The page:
Robert Schauf, Plaintiff-appellant, v. Secretary of Health and Human Services, Defendant-appellee, 12 F.3d 214 (6th Cir. 1993)Annotate this Case
Before: BOGGS and NORRIS, Circuit Judges, and BELL, District Judge.*
Robert Schauf, a social security claimant represented by counsel, appeals a district court judgment affirming the Secretary's denial of his applications for disability insurance and supplemental security income benefits. The case has been referred to a panel of the court pursuant to Rule 9(a), Rules of the Sixth Circuit. The parties have waived oral argument, and this panel unanimously agrees that oral argument is not needed. Fed. R. App. P. 34(a).
Schauf filed an application for disability insurance benefits and for supplemental security income benefits alleging a disability since September 27, 1988, due to multiple impairments. He last met the disability insured status requirements under the Social Security Act on June 30, 1991.
An ALJ determined that Schauf had the residual functional capacity (RFC) to perform the physical demands of medium work which did not require good or fine vision. He found that any mental impairment would not prevent him from performing all work activity. Relying on the testimony of a vocational expert (VE), the ALJ found that Schauf had the RFC to perform his past relevant work as a janitor, park maintenance person and groundskeeper and that he was, therefore, not disabled.
Schauf then filed a complaint seeking judicial review of the Secretary's decision. The district court denied Schauf's motion for summary judgment and dismissed the case.
On appeal, we construe Schauf's brief as arguing those claims which he raised in the district court. He argues that the Secretary's decision is not supported by substantial evidence because: (1) the ALJ did not give due deference to Schauf's treating psychologist's opinion; (2) the ALJ failed to consider Schauf's mental impairment and resulting RFC in reaching his decision; (3) the ALJ did not give proper consideration to the VE's testimony; and (4) the ALJ did not consider the evidence as a whole or in combination.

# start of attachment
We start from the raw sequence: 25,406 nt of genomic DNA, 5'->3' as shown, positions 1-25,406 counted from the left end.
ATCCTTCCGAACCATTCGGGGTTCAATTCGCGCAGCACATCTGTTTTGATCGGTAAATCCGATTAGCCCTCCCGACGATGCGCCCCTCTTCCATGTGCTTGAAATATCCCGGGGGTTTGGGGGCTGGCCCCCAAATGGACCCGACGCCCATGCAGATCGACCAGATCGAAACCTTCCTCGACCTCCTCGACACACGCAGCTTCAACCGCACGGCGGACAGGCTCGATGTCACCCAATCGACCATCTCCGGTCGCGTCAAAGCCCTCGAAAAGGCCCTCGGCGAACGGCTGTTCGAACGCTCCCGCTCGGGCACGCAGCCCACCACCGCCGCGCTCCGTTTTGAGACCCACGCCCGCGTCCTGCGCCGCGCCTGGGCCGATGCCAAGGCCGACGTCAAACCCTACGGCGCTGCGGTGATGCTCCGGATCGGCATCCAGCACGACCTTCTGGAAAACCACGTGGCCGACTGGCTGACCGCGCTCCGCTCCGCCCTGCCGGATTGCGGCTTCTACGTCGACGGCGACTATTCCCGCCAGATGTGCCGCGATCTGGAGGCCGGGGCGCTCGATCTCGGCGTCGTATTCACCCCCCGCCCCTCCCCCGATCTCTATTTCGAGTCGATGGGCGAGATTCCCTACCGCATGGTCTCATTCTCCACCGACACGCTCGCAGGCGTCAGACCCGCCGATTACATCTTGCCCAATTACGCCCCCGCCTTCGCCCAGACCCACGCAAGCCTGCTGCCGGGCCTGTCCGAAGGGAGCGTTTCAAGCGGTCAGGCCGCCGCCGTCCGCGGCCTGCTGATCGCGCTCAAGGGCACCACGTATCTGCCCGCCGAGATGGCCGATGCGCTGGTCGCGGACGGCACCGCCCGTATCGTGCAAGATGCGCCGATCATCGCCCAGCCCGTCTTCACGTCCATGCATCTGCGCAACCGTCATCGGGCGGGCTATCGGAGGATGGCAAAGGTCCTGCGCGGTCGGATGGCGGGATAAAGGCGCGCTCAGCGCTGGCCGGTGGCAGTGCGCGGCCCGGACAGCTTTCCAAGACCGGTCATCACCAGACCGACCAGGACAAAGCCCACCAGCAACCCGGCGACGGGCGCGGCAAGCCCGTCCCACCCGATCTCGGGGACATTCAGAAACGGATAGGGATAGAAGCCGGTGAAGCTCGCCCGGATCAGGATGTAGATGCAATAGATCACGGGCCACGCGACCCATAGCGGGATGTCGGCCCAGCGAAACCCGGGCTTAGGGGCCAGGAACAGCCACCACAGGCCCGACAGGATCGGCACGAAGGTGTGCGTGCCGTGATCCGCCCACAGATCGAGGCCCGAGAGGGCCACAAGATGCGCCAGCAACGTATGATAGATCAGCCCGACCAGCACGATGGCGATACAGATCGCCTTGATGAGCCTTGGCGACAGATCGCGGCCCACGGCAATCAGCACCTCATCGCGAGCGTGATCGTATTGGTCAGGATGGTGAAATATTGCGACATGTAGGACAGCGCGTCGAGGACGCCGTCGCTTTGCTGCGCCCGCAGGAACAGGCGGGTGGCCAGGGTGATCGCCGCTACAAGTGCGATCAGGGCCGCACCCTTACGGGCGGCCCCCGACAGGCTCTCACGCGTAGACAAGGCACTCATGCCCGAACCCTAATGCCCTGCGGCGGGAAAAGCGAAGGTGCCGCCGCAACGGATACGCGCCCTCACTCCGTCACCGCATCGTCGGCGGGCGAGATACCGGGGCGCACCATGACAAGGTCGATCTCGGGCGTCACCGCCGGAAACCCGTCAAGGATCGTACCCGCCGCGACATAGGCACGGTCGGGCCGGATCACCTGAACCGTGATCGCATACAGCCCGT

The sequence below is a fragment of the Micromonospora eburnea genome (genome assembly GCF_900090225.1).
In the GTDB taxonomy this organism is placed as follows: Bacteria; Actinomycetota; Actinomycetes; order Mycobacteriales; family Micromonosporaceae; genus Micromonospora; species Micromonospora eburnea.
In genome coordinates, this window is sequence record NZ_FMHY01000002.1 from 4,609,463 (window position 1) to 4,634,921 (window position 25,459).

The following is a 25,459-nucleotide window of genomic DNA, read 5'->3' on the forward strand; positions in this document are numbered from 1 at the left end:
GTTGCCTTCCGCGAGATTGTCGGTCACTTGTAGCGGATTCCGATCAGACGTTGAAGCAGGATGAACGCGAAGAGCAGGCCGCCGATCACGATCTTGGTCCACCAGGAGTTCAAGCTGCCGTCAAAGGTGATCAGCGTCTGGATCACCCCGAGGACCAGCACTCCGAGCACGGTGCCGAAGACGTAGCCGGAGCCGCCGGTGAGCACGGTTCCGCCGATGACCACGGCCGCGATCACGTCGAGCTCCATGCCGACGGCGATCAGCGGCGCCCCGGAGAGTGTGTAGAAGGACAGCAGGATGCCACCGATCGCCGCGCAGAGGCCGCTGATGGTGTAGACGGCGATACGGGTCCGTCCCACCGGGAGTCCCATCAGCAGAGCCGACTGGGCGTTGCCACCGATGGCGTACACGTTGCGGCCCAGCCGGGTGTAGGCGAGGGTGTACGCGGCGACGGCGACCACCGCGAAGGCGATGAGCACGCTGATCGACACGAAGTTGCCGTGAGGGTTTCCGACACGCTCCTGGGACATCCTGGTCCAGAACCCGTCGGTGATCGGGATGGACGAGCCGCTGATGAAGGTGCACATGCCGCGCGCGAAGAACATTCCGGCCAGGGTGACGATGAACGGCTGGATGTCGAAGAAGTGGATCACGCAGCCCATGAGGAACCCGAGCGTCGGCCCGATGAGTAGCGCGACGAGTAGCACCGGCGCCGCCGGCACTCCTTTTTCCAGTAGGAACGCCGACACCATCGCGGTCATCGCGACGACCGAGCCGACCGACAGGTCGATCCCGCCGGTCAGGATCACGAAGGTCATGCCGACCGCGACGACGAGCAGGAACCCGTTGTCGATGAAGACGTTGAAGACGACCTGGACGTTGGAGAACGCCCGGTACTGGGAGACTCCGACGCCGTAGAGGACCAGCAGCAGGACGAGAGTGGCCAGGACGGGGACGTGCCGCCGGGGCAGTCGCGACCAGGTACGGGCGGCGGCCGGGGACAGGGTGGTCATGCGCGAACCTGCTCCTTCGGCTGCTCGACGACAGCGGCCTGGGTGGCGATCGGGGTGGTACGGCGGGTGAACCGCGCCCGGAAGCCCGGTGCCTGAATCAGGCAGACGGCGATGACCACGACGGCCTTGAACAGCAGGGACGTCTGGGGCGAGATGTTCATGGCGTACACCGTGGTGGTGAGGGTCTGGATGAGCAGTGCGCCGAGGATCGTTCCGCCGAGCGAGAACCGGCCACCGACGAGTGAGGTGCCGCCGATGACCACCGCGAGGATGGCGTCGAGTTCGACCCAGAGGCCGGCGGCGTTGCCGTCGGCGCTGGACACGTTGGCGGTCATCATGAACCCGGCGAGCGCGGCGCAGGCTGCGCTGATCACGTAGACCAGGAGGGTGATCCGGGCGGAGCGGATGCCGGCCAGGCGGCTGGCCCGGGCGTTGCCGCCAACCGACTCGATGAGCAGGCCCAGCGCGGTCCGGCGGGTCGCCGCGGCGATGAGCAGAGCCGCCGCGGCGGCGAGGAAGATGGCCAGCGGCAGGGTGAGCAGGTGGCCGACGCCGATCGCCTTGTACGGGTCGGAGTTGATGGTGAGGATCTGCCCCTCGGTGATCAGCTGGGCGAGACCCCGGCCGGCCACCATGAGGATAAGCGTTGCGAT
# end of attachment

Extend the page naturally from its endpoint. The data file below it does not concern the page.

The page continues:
Upon review, we conclude that substantial evidence exists to support the Secretary's decision. Brainard v. Secretary of Health and Human Servs., 889 F.2d 679, 681 (6th Cir. 1989) (per curiam). Schauf does not have a treating psychiatrist or psychologist per se, and the evidence does not show that he suffers from a disabling mental impairment. Cf. Atterberry v. Secretary of Health and Human Servs., 871 F.2d 567, 571-72 (6th Cir. 1989). The VE's testimony was based on a hypothetical question that accurately portrayed Schauf's physical and mental impairments, Varley v. Secretary of Health and Human Servs., 820 F.2d 777, 779 (6th Cir. 1987), and there is no requirement that the ALJ's hypothetical question to the VE reflect the claimant's unsubstantiated complaints. Hardaway v. Secretary of Health and Human Servs., 823 F.2d 922, 927-28 (6th Cir. 1987) (per curiam).
Schauf's argument that the ALJ failed to consider the evidence as a whole or in combination is contrary to what is plainly stated in the ALJ's decision. Cf. Loy v. Secretary of Health and Human Servs., 901 F.2d 1306, 1310 (6th Cir. 1990) (per curiam); Gooch v. Secretary of Health and Human Servs., 833 F.2d 589, 592 (6th Cir. 1987) (per curiam), cert. denied, 484 U.S. 1075 (1988).
Accordingly, we affirm the district court's judgment. Rule 9(b) (3), Rules of the Sixth Circuit.
The Honorable Robert Holmes Bell, U.S. District Judge for the Western District of Michigan, sitting by designation